Lincoln Castle Revealed - £22 million heritage project linked to Magna Carta
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But arguably the most significant piece of history is hidden
from view, one of just four surviving copies of the Magna Carta and generally
agreed to be the best. Thanks to a £22
million pound project, Lincoln Castle Revealed, this precious document is now
housed in a purpose-built Magna Carta vault below ground.
Fireproof, dimly lit and with temperature and humidity
controls, this subterranean treasure house offers the ideal display conditions
for the Great Charter of 1215, which is revered across the world. Much has already been written around the 800th
anniversary of the signing by King John at Runnymede with many English towns
involved in some way, but few can claim a closer association than Lincoln, and
short films in the interpretation centre put the document in both its
historical and global context.
But the Magna Carta Vault is only part of the Lincoln Castle
Revealed project which opened its doors to much acclaim at Easter. Particularly impressive is the new Medieval
Wall Walk which runs for one-third of a mile round the entire circuit of the
battlements. Undulating from one tower
to another and badly crumbling in places, only small sections of the ramparts were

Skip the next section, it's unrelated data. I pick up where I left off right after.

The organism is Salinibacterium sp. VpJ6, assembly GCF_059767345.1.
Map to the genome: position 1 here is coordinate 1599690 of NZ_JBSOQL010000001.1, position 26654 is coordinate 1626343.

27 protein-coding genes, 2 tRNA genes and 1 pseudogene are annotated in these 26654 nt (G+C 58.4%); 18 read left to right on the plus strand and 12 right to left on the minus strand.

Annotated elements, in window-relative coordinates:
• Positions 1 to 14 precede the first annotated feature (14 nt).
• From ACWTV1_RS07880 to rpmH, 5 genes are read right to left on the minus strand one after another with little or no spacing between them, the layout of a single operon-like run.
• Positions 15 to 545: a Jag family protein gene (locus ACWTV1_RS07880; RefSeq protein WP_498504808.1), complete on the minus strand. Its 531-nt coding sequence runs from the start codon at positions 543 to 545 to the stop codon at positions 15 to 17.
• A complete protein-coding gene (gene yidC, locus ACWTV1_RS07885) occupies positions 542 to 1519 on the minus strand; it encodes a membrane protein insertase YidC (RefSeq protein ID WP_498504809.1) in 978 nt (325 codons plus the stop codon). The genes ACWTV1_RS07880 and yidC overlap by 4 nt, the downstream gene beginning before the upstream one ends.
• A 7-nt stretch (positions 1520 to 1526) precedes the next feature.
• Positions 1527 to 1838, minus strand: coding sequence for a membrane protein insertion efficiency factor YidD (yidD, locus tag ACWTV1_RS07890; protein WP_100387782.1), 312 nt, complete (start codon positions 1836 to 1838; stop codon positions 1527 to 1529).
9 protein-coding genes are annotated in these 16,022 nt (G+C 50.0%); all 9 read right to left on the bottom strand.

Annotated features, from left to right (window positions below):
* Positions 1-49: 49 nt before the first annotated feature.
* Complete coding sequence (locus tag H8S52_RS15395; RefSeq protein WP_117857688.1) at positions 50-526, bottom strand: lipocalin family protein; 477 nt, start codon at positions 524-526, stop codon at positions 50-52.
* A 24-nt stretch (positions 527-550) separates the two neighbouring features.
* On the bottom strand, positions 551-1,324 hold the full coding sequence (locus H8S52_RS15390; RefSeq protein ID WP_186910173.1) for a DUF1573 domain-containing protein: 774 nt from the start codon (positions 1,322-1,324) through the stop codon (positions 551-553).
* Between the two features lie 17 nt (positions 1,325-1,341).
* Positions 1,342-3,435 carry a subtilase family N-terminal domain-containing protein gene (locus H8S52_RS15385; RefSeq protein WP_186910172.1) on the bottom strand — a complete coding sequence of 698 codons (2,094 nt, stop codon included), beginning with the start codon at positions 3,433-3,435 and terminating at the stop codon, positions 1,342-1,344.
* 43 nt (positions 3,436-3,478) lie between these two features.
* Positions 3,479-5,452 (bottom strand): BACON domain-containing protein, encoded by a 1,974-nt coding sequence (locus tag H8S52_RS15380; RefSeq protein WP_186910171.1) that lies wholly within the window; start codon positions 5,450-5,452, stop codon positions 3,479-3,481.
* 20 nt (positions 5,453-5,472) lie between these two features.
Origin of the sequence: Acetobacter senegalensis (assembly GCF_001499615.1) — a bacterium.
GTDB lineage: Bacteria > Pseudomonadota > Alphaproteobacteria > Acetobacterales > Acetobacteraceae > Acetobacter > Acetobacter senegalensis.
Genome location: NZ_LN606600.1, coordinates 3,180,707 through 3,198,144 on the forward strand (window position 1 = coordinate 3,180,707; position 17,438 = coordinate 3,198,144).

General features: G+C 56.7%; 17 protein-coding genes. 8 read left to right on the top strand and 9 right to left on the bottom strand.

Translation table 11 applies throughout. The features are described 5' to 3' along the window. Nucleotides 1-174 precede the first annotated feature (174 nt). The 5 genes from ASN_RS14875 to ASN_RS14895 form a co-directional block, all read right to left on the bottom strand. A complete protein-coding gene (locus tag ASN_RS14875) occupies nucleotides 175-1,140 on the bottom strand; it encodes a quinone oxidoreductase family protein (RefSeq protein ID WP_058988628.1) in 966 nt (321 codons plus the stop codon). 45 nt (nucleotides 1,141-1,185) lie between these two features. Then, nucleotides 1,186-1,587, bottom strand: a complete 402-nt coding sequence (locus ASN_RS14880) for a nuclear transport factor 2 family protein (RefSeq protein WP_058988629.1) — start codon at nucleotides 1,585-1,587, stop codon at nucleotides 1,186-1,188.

previously accessible. Now they are not
only complete, broad and safe, but partially accessible to wheelchairs and
buggies, thanks to a new cylindrical lift. Most dramatic is the view from the east wall towards the Cathedral West
Disabled people and folk with wheels will also appreciate
the elegantly integrated mix of steps and ramps that lead to the ticket office
and visitor entrance at the front of the old Georgian debtors’ prison. This in turn leads into the Victorian prison
where you can see the old cells and visit the chapel, one of only two in the
world that show the harsh ‘separate system’. The other one, greatly restored, is in Tasmania!
Prisoners were kept here in solitary conditions to reflect
on their misdeeds and this even extended to church services when they were
confined in tall boxes, able only to see the head of the priest standing on a
high platform. The boxes, understandably,
are not disabled friendly, but large parts of the Victorian prison are,
although some areas have very narrow walkways and may not be suitable for
Lincoln Castle has always been about keeping people both in and out, and the new exhibitions echo the themes of justice, freedom and the rights of the common man. Today the Crown Court still operates from another Victorian building within the grounds. An adjacent new building, with environmentally-friendly grass roof, houses the Heritage Skills Centre, home to craftsmen working in stained glass, stone, plaster and a variety of other essential skills.
I left Lincoln Castle Revealed convinced that this superb
new tourist attraction will bring a new wave of visitors into a heritage town